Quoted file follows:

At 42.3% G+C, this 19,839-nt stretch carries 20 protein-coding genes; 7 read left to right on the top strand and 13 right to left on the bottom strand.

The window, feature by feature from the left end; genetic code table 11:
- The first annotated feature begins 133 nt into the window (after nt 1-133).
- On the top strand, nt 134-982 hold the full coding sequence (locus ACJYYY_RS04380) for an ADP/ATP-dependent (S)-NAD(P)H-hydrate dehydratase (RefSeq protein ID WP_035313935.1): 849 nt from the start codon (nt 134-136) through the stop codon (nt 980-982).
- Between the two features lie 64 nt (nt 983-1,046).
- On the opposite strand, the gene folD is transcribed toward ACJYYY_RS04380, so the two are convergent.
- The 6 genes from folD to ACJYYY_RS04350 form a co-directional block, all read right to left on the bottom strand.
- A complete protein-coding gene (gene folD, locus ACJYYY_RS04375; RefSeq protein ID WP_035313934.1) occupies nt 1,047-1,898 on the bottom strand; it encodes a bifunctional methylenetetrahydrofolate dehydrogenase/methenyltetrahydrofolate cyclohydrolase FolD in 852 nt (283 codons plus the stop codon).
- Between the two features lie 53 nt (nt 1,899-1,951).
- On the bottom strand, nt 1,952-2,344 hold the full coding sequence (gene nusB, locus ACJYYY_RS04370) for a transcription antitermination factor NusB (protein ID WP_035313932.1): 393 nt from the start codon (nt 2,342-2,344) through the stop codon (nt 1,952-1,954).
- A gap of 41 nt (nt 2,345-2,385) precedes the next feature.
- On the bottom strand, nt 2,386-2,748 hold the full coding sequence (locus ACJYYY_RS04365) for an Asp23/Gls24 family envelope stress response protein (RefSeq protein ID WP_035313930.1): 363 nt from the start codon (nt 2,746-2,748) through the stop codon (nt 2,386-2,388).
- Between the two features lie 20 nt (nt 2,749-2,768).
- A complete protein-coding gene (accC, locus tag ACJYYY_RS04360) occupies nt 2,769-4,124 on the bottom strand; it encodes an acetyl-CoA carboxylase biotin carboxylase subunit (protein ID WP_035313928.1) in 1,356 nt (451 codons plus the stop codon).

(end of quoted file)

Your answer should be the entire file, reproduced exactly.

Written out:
At 42.3% G+C, this 19,839-nt stretch carries 20 protein-coding genes; 7 read left to right on the top strand and 13 right to left on the bottom strand.

The window, feature by feature from the left end; genetic code table 11:
- The first annotated feature begins 133 nt into the window (after nt 1-133).
- On the top strand, nt 134-982 hold the full coding sequence (locus ACJYYY_RS04380) for an ADP/ATP-dependent (S)-NAD(P)H-hydrate dehydratase (RefSeq protein ID WP_035313935.1): 849 nt from the start codon (nt 134-136) through the stop codon (nt 980-982).
- Between the two features lie 64 nt (nt 983-1,046).
- On the opposite strand, the gene folD is transcribed toward ACJYYY_RS04380, so the two are convergent.
- The 6 genes from folD to ACJYYY_RS04350 form a co-directional block, all read right to left on the bottom strand.
- A complete protein-coding gene (gene folD, locus ACJYYY_RS04375; RefSeq protein ID WP_035313934.1) occupies nt 1,047-1,898 on the bottom strand; it encodes a bifunctional methylenetetrahydrofolate dehydrogenase/methenyltetrahydrofolate cyclohydrolase FolD in 852 nt (283 codons plus the stop codon).
- Between the two features lie 53 nt (nt 1,899-1,951).
- On the bottom strand, nt 1,952-2,344 hold the full coding sequence (gene nusB, locus ACJYYY_RS04370) for a transcription antitermination factor NusB (protein ID WP_035313932.1): 393 nt from the start codon (nt 2,342-2,344) through the stop codon (nt 1,952-1,954).
- A gap of 41 nt (nt 2,345-2,385) precedes the next feature.
- On the bottom strand, nt 2,386-2,748 hold the full coding sequence (locus ACJYYY_RS04365) for an Asp23/Gls24 family envelope stress response protein (RefSeq protein ID WP_035313930.1): 363 nt from the start codon (nt 2,746-2,748) through the stop codon (nt 2,386-2,388).
- Between the two features lie 20 nt (nt 2,749-2,768).
- A complete protein-coding gene (accC, locus tag ACJYYY_RS04360) occupies nt 2,769-4,124 on the bottom strand; it encodes an acetyl-CoA carboxylase biotin carboxylase subunit (protein ID WP_035313928.1) in 1,356 nt (451 codons plus the stop codon).